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Is the preposition in only used with the future tenses when talking about time? For example:

I will finish my project in two weeks.

I am aware that in can be use with the perfect tenses in the sense of for. For example:

I haven't seen you in ages.

But what about the following sentence?

I hurt my back badly, but it got better in a few weeks.

Would it be more natural to say

I hurt my back badly, but It got better after a few weeks?

  • in with temporal objects expresses a span of time, i.e., it means within the stated interval. Thus "in two weeks" means some time within the span of fourteen days. The usage is independent of when that span of time occurs, past or future. Your first sentence says that it took no more than a few weeks for your back to heal; your second sentence says it took at least a few weeks to heal. – user105719 Dec 20 '19 at 22:46
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Is the preposition “in” only used with the future tenses when talking about time?

Noooooo, I don't think so. Other than the difference between "in X weeks" and "after X weeks", which user105719 pointed out correctly, I think the use of "in" in all your sentences is correct.

For example, we often say things like these during job interviews:

[Describing a task/responsibility from a previous job] "The draft had to be completed within 48 hours. I was able to finish it in 13.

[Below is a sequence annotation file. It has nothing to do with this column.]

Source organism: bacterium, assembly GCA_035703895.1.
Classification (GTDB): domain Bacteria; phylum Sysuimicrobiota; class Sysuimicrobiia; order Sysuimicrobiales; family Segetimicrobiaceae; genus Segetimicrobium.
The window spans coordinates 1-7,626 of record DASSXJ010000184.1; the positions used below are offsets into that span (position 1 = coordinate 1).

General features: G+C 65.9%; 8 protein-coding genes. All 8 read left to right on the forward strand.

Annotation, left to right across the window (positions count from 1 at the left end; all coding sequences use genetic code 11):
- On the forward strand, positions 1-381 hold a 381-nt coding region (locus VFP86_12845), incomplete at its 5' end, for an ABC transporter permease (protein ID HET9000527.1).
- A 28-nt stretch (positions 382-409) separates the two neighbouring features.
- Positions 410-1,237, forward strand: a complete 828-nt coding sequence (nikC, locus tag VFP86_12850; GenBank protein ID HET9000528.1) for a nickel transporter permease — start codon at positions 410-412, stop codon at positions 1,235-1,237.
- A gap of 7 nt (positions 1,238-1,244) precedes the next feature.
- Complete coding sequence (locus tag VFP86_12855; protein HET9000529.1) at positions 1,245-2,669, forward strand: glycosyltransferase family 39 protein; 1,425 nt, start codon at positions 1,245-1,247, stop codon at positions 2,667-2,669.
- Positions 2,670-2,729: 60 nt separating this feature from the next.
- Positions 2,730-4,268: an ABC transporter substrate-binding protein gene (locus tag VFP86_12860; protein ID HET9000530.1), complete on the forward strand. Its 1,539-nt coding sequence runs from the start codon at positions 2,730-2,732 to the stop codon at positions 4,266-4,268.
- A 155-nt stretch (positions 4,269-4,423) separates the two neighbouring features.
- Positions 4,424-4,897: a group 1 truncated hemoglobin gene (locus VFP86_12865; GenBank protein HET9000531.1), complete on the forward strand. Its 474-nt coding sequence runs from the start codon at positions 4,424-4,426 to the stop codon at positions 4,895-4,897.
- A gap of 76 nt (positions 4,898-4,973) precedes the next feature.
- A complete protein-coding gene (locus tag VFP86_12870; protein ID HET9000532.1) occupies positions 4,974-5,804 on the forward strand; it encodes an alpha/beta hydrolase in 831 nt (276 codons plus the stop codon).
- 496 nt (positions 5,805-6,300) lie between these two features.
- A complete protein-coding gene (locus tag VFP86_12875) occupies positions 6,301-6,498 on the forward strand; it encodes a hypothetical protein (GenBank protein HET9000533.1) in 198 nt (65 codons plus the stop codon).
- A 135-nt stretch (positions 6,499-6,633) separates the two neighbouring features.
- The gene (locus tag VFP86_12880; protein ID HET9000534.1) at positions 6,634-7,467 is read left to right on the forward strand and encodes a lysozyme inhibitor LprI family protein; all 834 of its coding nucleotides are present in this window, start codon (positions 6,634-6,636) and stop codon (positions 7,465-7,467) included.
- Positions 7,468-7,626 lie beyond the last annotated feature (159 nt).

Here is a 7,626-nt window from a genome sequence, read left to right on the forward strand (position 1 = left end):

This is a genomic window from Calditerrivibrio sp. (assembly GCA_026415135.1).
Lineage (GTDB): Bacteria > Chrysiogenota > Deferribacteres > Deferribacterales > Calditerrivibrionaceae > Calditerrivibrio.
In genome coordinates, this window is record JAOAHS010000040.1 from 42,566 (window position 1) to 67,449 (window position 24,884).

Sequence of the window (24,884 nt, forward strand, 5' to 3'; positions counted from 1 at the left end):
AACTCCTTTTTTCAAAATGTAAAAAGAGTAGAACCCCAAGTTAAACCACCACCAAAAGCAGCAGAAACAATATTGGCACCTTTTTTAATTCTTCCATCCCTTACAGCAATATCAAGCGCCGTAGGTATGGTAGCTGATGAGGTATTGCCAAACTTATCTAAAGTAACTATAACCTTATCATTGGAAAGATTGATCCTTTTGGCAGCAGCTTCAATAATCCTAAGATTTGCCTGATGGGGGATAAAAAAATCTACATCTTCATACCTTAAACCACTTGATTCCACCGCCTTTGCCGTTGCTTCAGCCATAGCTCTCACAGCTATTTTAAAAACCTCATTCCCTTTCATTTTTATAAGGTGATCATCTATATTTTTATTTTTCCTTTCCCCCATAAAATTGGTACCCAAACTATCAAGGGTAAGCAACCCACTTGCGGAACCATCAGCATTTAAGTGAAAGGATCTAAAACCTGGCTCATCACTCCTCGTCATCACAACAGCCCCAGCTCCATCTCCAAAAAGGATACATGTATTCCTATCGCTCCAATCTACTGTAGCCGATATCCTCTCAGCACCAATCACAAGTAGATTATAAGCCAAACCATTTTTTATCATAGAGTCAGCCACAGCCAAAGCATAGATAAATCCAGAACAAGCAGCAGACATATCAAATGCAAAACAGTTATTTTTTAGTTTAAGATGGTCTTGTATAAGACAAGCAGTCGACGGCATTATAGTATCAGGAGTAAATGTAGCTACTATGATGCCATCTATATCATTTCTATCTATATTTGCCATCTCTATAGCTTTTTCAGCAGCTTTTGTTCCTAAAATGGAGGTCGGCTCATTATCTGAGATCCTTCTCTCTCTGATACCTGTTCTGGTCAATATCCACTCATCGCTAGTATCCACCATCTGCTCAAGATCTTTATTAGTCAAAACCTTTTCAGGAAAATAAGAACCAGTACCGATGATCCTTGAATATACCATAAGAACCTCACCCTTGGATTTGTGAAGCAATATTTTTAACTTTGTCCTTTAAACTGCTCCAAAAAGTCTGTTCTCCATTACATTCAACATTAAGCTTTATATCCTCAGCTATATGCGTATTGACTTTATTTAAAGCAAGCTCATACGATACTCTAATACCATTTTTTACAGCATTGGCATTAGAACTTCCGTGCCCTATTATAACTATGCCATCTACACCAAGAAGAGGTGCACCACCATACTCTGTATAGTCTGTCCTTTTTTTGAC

There are many examples of the use of "in" in the past tense when talking about time.

I finished/completed/earned my degree in less than 4 years. [Many people will use "within" instead of "in less than"]

In the period 2009-2010, Canada experienced historic levels of unemployment.

He ran 3 kilometers in 30 minutes yesterday.

He lost 21 pounds in 3 weeks. That's just crazy!

"In Three Days, the Hallmark Channel Managed to Upset Pretty Much Everyone." - The Wall Street Journal

"While the early demonstrations were legally-approved marches, almost everyone who has attended protests in recent months has been at an event deemed unlawful." - CNN

"DeBoer Has Learned a Lot From Allen in 11 Months." - Sports Illustrated

  • I still cannot get the difference between "in" and "after" when used in the past – Dmytro O'Hope Dec 21 '19 at 7:31
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    @DmytroO'Hope Okay. I think you should plug in real numbers in place of "few" to understand the difference. "I hurt my back badly. But it got better after 2 weeks." This means your back healed after 14 days. On the 14th day of the injury, you were not fully healed. On the 15th day, you were back to normal. "I hurt my back badly. But it got better in 2 weeks." This means your back may have healed by the 10th day, 11th day or the 12th day. You don't know the exact number of days it took for your back to heal, but you are sure it healed in less than 14 days. Does this help? – AIQ Dec 21 '19 at 7:44
  • Yes, thank you! The comment made all the difference – Dmytro O'Hope Dec 21 '19 at 8:49

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